So, what wine pairs with pumpkin pie?
There is often a rule with dessert pairings that the wine should always be sweeter than the dessert, and pumpkin pie is on the sweet but not too sweet side of the spectrum, which gives it a lot of options.
A personal favorite pairing of ours here is Tawny Port, specifically in the 20 to 30-year age indication if you can justify the cost. The reason we like these wines is that they are starting to show complex flavor notes like chocolate, caramel, and nuts- the latter being more prominent in 30-year tawny ports over 20 years. These characteristics often play nicely with the spices and sweetness in the pie outright.
For a different kind of twist, a 20-year White Port could be an interesting alternative to tawny. These are made with white grapes instead of red and can showcase brighter citrus fruit notes, honey, and some floral components. That said, older white ports are more recommended here as dried fruit notes (golden raisin) and emerging nut characteristics will likely complement pumpkin way better than a young white port.
But what if you want to go something a bit less conventional? Madeiras are often a lot of fun because they have similar intensities to Port, but for us, they have a nice citrus note to bring a brighter flavor profile (not to mention, tend to be slightly lower in alcohol overall). But as Madeiras run the spectrum of dry to sweet, we would err on the sweeter side with a Malmsey or Boal style- also with a bit of age indication on it if you can find it (10 or 20 year, for example). The brightness in the wine with a hint of age could add some nice contrasting flavors to a pumpkin pie.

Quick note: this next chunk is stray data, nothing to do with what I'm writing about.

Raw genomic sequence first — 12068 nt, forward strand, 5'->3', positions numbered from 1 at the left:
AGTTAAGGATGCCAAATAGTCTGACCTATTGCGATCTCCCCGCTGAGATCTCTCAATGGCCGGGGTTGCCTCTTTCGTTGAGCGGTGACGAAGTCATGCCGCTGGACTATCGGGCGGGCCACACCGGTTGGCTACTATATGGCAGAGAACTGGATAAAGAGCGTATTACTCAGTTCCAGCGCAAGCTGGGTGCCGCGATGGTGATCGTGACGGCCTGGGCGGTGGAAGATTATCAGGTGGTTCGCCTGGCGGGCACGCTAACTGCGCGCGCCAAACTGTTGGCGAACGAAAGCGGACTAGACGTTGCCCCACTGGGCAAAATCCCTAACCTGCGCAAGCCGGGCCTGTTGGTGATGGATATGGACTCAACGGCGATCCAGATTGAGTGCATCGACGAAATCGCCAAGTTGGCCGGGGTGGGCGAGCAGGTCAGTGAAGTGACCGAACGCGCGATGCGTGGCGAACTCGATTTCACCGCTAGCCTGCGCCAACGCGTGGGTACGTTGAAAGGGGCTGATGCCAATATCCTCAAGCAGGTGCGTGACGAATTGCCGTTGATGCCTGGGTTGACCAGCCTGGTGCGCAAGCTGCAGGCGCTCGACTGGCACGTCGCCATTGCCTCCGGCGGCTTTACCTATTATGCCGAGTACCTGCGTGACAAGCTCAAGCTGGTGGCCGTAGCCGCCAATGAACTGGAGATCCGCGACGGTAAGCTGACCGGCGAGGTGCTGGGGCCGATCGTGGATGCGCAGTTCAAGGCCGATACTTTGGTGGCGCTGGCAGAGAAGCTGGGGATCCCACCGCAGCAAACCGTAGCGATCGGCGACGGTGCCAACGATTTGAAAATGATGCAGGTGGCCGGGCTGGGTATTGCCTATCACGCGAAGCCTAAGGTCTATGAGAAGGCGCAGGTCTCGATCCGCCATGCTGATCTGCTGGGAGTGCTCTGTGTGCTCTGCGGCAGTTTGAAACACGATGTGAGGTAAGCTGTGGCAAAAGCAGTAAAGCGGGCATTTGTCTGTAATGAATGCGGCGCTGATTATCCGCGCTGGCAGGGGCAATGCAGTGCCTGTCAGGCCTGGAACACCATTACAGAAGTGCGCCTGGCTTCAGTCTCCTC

Finally, if a bit of restrained acid is your thing, a Cream Sherry may be for you as well. A lot of aged notes with a bit of sweetness and subdued acidity could also play quite well with a pumpkin pie!
Wines to Pair With Other Desserts
We'd be remiss if we didn't touch base on other desserts you may choose to have at Thanksgiving, as we know that pumpkin pie isn't for everyone.
If you're going into the nut territory, like a pecan pie, our list above holds fairly well. Aged ports and Madeiras (roughly 20 to 30 years) have nice nutty notes that compliment the flavors nicely.
If you're going more chocolate or dark fruit territory, we'd hold the same recommendations on port but simply go younger in age indication. 10-year Tawny Ports, Late Bottle Vintage, and even some Ruby Ports will offer a wealth of fresh and dried fruit character, with only hints of chocolate and nuts, that work well with desserts of this nature.
If apple pie is your dessert of choice, you could go either way. Aged character in these wines help offset the sweetness of the apples, but young ports (even some Vintage Ports) can offer nice contrasting flavors to the tangy apple. That said, we also wouldn't be averse to hitting the citrus-forward Madeira spectrum with a bit of a drier style like Sercial or Verdelho for some fun contrast, even if we admittedly still like the sweeter Malmsey and Boal personally.
Although there are an untold number of Thanksgiving wine pairings to consider, these are a good start for traditional dishes. But, when in doubt, just remember to not go too tannic, and that sparkling wine can go with everything in a pinch!
Do you have a favorite wine pairing for Thanksgiving food? Comment below to share!